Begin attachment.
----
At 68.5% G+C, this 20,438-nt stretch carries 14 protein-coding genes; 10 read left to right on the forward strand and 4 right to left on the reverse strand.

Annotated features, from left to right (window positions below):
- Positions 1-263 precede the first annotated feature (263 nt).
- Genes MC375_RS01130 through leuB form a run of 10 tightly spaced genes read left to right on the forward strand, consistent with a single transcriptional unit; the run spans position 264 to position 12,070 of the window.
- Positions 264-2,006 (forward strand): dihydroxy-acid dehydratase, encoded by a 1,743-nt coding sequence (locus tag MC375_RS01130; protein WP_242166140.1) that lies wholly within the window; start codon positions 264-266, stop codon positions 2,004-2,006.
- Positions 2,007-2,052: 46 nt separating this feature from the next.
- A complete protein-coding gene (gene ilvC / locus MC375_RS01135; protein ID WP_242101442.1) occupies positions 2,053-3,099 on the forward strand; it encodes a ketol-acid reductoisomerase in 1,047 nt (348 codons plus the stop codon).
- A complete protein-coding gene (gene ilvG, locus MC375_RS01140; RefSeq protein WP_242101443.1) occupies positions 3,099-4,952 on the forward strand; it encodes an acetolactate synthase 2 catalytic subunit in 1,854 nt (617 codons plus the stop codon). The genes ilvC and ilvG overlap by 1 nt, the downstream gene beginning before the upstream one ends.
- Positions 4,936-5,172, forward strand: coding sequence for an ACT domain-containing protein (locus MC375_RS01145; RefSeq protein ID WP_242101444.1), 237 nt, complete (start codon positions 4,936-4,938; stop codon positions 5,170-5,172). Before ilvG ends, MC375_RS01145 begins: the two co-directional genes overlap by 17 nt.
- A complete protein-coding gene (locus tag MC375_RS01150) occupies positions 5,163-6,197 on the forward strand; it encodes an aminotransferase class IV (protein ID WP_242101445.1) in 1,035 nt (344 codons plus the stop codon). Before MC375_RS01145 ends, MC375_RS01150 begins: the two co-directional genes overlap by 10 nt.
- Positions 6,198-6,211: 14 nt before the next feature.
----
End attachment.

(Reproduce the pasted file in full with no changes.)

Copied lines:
At 68.5% G+C, this 20,438-nt stretch carries 14 protein-coding genes; 10 read left to right on the forward strand and 4 right to left on the reverse strand.

Annotated features, from left to right (window positions below):
- Positions 1-263 precede the first annotated feature (263 nt).
- Genes MC375_RS01130 through leuB form a run of 10 tightly spaced genes read left to right on the forward strand, consistent with a single transcriptional unit; the run spans position 264 to position 12,070 of the window.
- Positions 264-2,006 (forward strand): dihydroxy-acid dehydratase, encoded by a 1,743-nt coding sequence (locus tag MC375_RS01130; protein WP_242166140.1) that lies wholly within the window; start codon positions 264-266, stop codon positions 2,004-2,006.
- Positions 2,007-2,052: 46 nt separating this feature from the next.
- A complete protein-coding gene (gene ilvC / locus MC375_RS01135; protein ID WP_242101442.1) occupies positions 2,053-3,099 on the forward strand; it encodes a ketol-acid reductoisomerase in 1,047 nt (348 codons plus the stop codon).
- A complete protein-coding gene (gene ilvG, locus MC375_RS01140; RefSeq protein WP_242101443.1) occupies positions 3,099-4,952 on the forward strand; it encodes an acetolactate synthase 2 catalytic subunit in 1,854 nt (617 codons plus the stop codon). The genes ilvC and ilvG overlap by 1 nt, the downstream gene beginning before the upstream one ends.
- Positions 4,936-5,172, forward strand: coding sequence for an ACT domain-containing protein (locus MC375_RS01145; RefSeq protein ID WP_242101444.1), 237 nt, complete (start codon positions 4,936-4,938; stop codon positions 5,170-5,172). Before ilvG ends, MC375_RS01145 begins: the two co-directional genes overlap by 17 nt.
- A complete protein-coding gene (locus tag MC375_RS01150) occupies positions 5,163-6,197 on the forward strand; it encodes an aminotransferase class IV (protein ID WP_242101445.1) in 1,035 nt (344 codons plus the stop codon). Before MC375_RS01145 ends, MC375_RS01150 begins: the two co-directional genes overlap by 10 nt.
- Positions 6,198-6,211: 14 nt before the next feature.